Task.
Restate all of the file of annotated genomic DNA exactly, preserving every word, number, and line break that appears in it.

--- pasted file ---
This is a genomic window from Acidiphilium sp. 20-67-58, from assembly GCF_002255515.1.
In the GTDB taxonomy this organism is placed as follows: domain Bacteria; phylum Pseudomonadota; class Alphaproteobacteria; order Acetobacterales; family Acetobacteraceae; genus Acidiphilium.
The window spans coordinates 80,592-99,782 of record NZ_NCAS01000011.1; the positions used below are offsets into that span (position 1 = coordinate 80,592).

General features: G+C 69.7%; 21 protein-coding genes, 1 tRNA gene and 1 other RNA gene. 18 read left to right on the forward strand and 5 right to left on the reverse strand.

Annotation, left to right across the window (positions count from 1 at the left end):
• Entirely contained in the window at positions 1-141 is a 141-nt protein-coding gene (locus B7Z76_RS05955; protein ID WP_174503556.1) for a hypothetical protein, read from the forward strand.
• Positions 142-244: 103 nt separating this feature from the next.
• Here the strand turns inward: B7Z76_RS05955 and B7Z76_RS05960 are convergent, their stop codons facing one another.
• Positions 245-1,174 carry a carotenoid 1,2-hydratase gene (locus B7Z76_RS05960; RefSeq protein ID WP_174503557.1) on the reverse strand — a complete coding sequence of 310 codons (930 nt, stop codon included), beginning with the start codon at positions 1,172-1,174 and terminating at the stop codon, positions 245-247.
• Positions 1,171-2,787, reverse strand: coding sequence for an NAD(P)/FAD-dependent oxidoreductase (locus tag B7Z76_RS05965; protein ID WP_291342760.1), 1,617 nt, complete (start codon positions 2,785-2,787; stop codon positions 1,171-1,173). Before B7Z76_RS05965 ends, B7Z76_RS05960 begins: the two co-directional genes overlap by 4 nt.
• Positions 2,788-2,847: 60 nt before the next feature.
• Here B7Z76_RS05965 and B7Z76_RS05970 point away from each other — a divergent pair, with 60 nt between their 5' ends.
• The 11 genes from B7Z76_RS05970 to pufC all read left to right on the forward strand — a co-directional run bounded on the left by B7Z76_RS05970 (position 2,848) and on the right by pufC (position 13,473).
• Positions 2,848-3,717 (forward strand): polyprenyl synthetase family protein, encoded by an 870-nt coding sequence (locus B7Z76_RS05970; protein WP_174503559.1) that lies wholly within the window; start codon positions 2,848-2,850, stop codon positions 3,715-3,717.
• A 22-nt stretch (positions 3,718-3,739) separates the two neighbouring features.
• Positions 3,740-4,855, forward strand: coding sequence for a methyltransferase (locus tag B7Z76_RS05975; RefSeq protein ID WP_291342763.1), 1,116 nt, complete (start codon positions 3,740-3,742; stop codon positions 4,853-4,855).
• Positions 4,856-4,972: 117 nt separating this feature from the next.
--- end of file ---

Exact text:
This is a genomic window from Acidiphilium sp. 20-67-58, from assembly GCF_002255515.1.
In the GTDB taxonomy this organism is placed as follows: domain Bacteria; phylum Pseudomonadota; class Alphaproteobacteria; order Acetobacterales; family Acetobacteraceae; genus Acidiphilium.
The window spans coordinates 80,592-99,782 of record NZ_NCAS01000011.1; the positions used below are offsets into that span (position 1 = coordinate 80,592).

General features: G+C 69.7%; 21 protein-coding genes, 1 tRNA gene and 1 other RNA gene. 18 read left to right on the forward strand and 5 right to left on the reverse strand.

Annotation, left to right across the window (positions count from 1 at the left end):
• Entirely contained in the window at positions 1-141 is a 141-nt protein-coding gene (locus B7Z76_RS05955; protein ID WP_174503556.1) for a hypothetical protein, read from the forward strand.
• Positions 142-244: 103 nt separating this feature from the next.
• Here the strand turns inward: B7Z76_RS05955 and B7Z76_RS05960 are convergent, their stop codons facing one another.
• Positions 245-1,174 carry a carotenoid 1,2-hydratase gene (locus B7Z76_RS05960; RefSeq protein ID WP_174503557.1) on the reverse strand — a complete coding sequence of 310 codons (930 nt, stop codon included), beginning with the start codon at positions 1,172-1,174 and terminating at the stop codon, positions 245-247.
• Positions 1,171-2,787, reverse strand: coding sequence for an NAD(P)/FAD-dependent oxidoreductase (locus tag B7Z76_RS05965; protein ID WP_291342760.1), 1,617 nt, complete (start codon positions 2,785-2,787; stop codon positions 1,171-1,173). Before B7Z76_RS05965 ends, B7Z76_RS05960 begins: the two co-directional genes overlap by 4 nt.
• Positions 2,788-2,847: 60 nt before the next feature.
• Here B7Z76_RS05965 and B7Z76_RS05970 point away from each other — a divergent pair, with 60 nt between their 5' ends.
• The 11 genes from B7Z76_RS05970 to pufC all read left to right on the forward strand — a co-directional run bounded on the left by B7Z76_RS05970 (position 2,848) and on the right by pufC (position 13,473).
• Positions 2,848-3,717 (forward strand): polyprenyl synthetase family protein, encoded by an 870-nt coding sequence (locus B7Z76_RS05970; protein WP_174503559.1) that lies wholly within the window; start codon positions 2,848-2,850, stop codon positions 3,715-3,717.
• A 22-nt stretch (positions 3,718-3,739) separates the two neighbouring features.
• Positions 3,740-4,855, forward strand: coding sequence for a methyltransferase (locus tag B7Z76_RS05975; RefSeq protein ID WP_291342763.1), 1,116 nt, complete (start codon positions 3,740-3,742; stop codon positions 4,853-4,855).
• Positions 4,856-4,972: 117 nt separating this feature from the next.